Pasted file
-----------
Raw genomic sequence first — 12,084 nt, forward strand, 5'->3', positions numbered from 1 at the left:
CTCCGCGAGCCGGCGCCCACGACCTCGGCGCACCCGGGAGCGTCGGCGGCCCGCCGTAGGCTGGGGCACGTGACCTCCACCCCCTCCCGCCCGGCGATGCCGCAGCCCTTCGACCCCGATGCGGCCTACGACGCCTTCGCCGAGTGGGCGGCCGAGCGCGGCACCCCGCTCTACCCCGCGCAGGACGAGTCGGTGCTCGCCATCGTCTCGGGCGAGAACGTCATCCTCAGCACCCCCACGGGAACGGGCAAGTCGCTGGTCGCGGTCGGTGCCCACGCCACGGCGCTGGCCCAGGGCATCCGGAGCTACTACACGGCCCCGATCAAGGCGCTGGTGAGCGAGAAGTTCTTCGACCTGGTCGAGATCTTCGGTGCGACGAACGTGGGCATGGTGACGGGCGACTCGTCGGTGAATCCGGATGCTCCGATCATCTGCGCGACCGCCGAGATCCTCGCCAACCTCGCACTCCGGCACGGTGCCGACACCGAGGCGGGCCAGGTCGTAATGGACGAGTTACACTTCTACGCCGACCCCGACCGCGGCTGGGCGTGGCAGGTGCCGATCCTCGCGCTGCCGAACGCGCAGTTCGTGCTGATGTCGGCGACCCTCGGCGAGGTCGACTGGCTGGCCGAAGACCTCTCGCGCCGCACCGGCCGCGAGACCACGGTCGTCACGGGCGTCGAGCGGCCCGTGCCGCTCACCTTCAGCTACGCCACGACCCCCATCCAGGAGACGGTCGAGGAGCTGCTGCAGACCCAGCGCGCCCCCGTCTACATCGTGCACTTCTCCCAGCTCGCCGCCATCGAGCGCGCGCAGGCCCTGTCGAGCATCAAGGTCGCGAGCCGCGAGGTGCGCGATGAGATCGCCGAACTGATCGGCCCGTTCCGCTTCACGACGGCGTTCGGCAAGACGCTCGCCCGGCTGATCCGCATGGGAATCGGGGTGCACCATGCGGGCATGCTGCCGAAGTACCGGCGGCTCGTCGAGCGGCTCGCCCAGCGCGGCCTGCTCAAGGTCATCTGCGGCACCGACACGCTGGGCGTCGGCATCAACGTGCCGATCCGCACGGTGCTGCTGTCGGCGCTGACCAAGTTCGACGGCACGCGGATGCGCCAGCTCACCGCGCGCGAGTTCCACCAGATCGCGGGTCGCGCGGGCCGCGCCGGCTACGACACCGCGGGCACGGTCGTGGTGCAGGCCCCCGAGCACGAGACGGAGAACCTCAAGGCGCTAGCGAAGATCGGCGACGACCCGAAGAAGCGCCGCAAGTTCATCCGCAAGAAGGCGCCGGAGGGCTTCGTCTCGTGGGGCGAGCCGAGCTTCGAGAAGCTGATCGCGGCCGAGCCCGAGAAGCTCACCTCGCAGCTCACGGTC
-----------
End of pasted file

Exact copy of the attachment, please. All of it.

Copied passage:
Raw genomic sequence first — 12,084 nt, forward strand, 5'->3', positions numbered from 1 at the left:
CTCCGCGAGCCGGCGCCCACGACCTCGGCGCACCCGGGAGCGTCGGCGGCCCGCCGTAGGCTGGGGCACGTGACCTCCACCCCCTCCCGCCCGGCGATGCCGCAGCCCTTCGACCCCGATGCGGCCTACGACGCCTTCGCCGAGTGGGCGGCCGAGCGCGGCACCCCGCTCTACCCCGCGCAGGACGAGTCGGTGCTCGCCATCGTCTCGGGCGAGAACGTCATCCTCAGCACCCCCACGGGAACGGGCAAGTCGCTGGTCGCGGTCGGTGCCCACGCCACGGCGCTGGCCCAGGGCATCCGGAGCTACTACACGGCCCCGATCAAGGCGCTGGTGAGCGAGAAGTTCTTCGACCTGGTCGAGATCTTCGGTGCGACGAACGTGGGCATGGTGACGGGCGACTCGTCGGTGAATCCGGATGCTCCGATCATCTGCGCGACCGCCGAGATCCTCGCCAACCTCGCACTCCGGCACGGTGCCGACACCGAGGCGGGCCAGGTCGTAATGGACGAGTTACACTTCTACGCCGACCCCGACCGCGGCTGGGCGTGGCAGGTGCCGATCCTCGCGCTGCCGAACGCGCAGTTCGTGCTGATGTCGGCGACCCTCGGCGAGGTCGACTGGCTGGCCGAAGACCTCTCGCGCCGCACCGGCCGCGAGACCACGGTCGTCACGGGCGTCGAGCGGCCCGTGCCGCTCACCTTCAGCTACGCCACGACCCCCATCCAGGAGACGGTCGAGGAGCTGCTGCAGACCCAGCGCGCCCCCGTCTACATCGTGCACTTCTCCCAGCTCGCCGCCATCGAGCGCGCGCAGGCCCTGTCGAGCATCAAGGTCGCGAGCCGCGAGGTGCGCGATGAGATCGCCGAACTGATCGGCCCGTTCCGCTTCACGACGGCGTTCGGCAAGACGCTCGCCCGGCTGATCCGCATGGGAATCGGGGTGCACCATGCGGGCATGCTGCCGAAGTACCGGCGGCTCGTCGAGCGGCTCGCCCAGCGCGGCCTGCTCAAGGTCATCTGCGGCACCGACACGCTGGGCGTCGGCATCAACGTGCCGATCCGCACGGTGCTGCTGTCGGCGCTGACCAAGTTCGACGGCACGCGGATGCGCCAGCTCACCGCGCGCGAGTTCCACCAGATCGCGGGTCGCGCGGGCCGCGCCGGCTACGACACCGCGGGCACGGTCGTGGTGCAGGCCCCCGAGCACGAGACGGAGAACCTCAAGGCGCTAGCGAAGATCGGCGACGACCCGAAGAAGCGCCGCAAGTTCATCCGCAAGAAGGCGCCGGAGGGCTTCGTCTCGTGGGGCGAGCCGAGCTTCGAGAAGCTGATCGCGGCCGAGCCCGAGAAGCTCACCTCGCAGCTCACGGTC